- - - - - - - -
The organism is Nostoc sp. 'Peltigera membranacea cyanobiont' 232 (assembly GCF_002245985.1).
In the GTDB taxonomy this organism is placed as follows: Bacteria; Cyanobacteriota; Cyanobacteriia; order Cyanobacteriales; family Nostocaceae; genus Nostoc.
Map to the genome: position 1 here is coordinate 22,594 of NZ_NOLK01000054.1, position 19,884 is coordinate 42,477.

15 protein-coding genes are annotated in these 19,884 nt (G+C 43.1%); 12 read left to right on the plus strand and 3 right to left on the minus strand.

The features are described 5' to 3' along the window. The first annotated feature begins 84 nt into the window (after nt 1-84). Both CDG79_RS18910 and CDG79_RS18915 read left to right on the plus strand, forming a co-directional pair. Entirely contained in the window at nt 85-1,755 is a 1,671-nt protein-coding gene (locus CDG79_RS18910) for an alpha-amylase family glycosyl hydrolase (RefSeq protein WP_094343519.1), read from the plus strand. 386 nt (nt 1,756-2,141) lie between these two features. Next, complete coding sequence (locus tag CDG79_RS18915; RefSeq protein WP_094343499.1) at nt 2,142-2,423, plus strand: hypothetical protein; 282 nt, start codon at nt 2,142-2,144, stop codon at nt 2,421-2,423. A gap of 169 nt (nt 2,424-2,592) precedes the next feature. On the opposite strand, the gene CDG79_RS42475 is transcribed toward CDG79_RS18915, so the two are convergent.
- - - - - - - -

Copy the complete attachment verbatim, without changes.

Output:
The organism is Nostoc sp. 'Peltigera membranacea cyanobiont' 232 (assembly GCF_002245985.1).
In the GTDB taxonomy this organism is placed as follows: Bacteria; Cyanobacteriota; Cyanobacteriia; order Cyanobacteriales; family Nostocaceae; genus Nostoc.
Map to the genome: position 1 here is coordinate 22,594 of NZ_NOLK01000054.1, position 19,884 is coordinate 42,477.

15 protein-coding genes are annotated in these 19,884 nt (G+C 43.1%); 12 read left to right on the plus strand and 3 right to left on the minus strand.

The features are described 5' to 3' along the window. The first annotated feature begins 84 nt into the window (after nt 1-84). Both CDG79_RS18910 and CDG79_RS18915 read left to right on the plus strand, forming a co-directional pair. Entirely contained in the window at nt 85-1,755 is a 1,671-nt protein-coding gene (locus CDG79_RS18910) for an alpha-amylase family glycosyl hydrolase (RefSeq protein WP_094343519.1), read from the plus strand. 386 nt (nt 1,756-2,141) lie between these two features. Next, complete coding sequence (locus tag CDG79_RS18915; RefSeq protein WP_094343499.1) at nt 2,142-2,423, plus strand: hypothetical protein; 282 nt, start codon at nt 2,142-2,144, stop codon at nt 2,421-2,423. A gap of 169 nt (nt 2,424-2,592) precedes the next feature. On the opposite strand, the gene CDG79_RS42475 is transcribed toward CDG79_RS18915, so the two are convergent.